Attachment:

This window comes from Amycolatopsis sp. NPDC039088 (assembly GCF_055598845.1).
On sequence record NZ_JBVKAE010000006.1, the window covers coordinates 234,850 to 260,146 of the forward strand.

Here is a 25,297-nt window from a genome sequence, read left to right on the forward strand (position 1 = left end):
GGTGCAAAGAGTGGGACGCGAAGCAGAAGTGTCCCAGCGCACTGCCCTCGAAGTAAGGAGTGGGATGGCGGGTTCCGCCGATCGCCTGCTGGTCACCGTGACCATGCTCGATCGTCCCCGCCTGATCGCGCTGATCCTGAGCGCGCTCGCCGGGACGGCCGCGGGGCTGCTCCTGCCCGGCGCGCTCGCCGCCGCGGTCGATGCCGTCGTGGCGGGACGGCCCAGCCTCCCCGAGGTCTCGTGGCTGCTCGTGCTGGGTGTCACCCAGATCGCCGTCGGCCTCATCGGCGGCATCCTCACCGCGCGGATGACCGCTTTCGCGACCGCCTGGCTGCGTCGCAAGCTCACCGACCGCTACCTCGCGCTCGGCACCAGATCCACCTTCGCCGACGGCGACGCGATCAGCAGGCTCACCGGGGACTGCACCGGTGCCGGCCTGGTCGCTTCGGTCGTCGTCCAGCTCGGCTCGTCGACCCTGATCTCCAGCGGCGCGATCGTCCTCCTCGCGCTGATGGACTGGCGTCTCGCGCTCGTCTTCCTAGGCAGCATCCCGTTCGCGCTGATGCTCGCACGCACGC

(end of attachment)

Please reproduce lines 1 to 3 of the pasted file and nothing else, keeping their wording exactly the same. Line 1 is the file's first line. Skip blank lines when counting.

This window comes from Amycolatopsis sp. NPDC039088 (assembly GCF_055598845.1).
On sequence record NZ_JBVKAE010000006.1, the window covers coordinates 234,850 to 260,146 of the forward strand.

Here is a 25,297-nt window from a genome sequence, read left to right on the forward strand (position 1 = left end):